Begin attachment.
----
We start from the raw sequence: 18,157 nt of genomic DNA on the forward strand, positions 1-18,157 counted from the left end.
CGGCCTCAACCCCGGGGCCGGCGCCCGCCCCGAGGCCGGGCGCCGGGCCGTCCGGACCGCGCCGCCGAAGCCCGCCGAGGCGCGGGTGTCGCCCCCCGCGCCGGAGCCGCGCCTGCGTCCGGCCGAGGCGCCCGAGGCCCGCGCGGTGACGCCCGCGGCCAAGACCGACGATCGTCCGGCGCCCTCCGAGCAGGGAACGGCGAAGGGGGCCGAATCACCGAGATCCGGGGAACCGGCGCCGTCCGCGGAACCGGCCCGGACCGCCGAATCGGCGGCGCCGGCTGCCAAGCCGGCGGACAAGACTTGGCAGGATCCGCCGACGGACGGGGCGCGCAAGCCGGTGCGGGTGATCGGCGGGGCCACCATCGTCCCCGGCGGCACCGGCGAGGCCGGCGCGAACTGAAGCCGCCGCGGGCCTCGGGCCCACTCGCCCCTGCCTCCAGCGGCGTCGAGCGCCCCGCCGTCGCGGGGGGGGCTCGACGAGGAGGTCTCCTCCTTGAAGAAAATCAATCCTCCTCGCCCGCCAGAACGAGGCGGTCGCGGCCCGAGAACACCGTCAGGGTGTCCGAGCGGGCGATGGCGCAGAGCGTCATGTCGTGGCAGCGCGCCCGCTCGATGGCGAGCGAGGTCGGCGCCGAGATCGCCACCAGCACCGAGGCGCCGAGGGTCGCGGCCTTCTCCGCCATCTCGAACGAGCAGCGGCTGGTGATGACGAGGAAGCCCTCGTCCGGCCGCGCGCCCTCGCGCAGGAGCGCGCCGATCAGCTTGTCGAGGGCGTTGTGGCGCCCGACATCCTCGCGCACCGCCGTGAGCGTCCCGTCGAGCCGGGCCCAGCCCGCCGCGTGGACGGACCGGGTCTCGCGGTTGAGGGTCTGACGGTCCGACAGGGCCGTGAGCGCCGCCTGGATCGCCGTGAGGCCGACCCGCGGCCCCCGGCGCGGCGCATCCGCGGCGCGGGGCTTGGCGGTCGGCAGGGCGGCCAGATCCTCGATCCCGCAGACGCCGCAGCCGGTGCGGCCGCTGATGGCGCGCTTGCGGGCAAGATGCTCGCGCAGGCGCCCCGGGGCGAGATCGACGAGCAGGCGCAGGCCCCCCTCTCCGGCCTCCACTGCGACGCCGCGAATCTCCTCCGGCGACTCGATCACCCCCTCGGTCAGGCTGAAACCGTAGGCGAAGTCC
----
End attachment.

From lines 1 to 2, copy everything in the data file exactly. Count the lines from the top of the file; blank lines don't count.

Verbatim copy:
We start from the raw sequence: 18,157 nt of genomic DNA on the forward strand, positions 1-18,157 counted from the left end.
CGGCCTCAACCCCGGGGCCGGCGCCCGCCCCGAGGCCGGGCGCCGGGCCGTCCGGACCGCGCCGCCGAAGCCCGCCGAGGCGCGGGTGTCGCCCCCCGCGCCGGAGCCGCGCCTGCGTCCGGCCGAGGCGCCCGAGGCCCGCGCGGTGACGCCCGCGGCCAAGACCGACGATCGTCCGGCGCCCTCCGAGCAGGGAACGGCGAAGGGGGCCGAATCACCGAGATCCGGGGAACCGGCGCCGTCCGCGGAACCGGCCCGGACCGCCGAATCGGCGGCGCCGGCTGCCAAGCCGGCGGACAAGACTTGGCAGGATCCGCCGACGGACGGGGCGCGCAAGCCGGTGCGGGTGATCGGCGGGGCCACCATCGTCCCCGGCGGCACCGGCGAGGCCGGCGCGAACTGAAGCCGCCGCGGGCCTCGGGCCCACTCGCCCCTGCCTCCAGCGGCGTCGAGCGCCCCGCCGTCGCGGGGGGGGCTCGACGAGGAGGTCTCCTCCTTGAAGAAAATCAATCCTCCTCGCCCGCCAGAACGAGGCGGTCGCGGCCCGAGAACACCGTCAGGGTGTCCGAGCGGGCGATGGCGCAGAGCGTCATGTCGTGGCAGCGCGCCCGCTCGATGGCGAGCGAGGTCGGCGCCGAGATCGCCACCAGCACCGAGGCGCCGAGGGTCGCGGCCTTCTCCGCCATCTCGAACGAGCAGCGGCTGGTGATGACGAGGAAGCCCTCGTCCGGCCGCGCGCCCTCGCGCAGGAGCGCGCCGATCAGCTTGTCGAGGGCGTTGTGGCGCCCGACATCCTCGCGCACCGCCGTGAGCGTCCCGTCGAGCCGGGCCCAGCCCGCCGCGTGGACGGACCGGGTCTCGCGGTTGAGGGTCTGACGGTCCGACAGGGCCGTGAGCGCCGCCTGGATCGCCGTGAGGCCGACCCGCGGCCCCCGGCGCGGCGCATCCGCGGCGCGGGGCTTGGCGGTCGGCAGGGCGGCCAGATCCTCGATCCCGCAGACGCCGCAGCCGGTGCGGCCGCTGATGGCGCGCTTGCGGGCAAGATGCTCGCGCAGGCGCCCCGGGGCGAGATCGACGAGCAGGCGCAGGCCCCCCTCTCCGGCCTCCACTGCGACGCCGCGAATCTCCTCCGGCGACTCGATCACCCCCTCGGTCAGGCTGAAACCGTAGGCGAAGTCC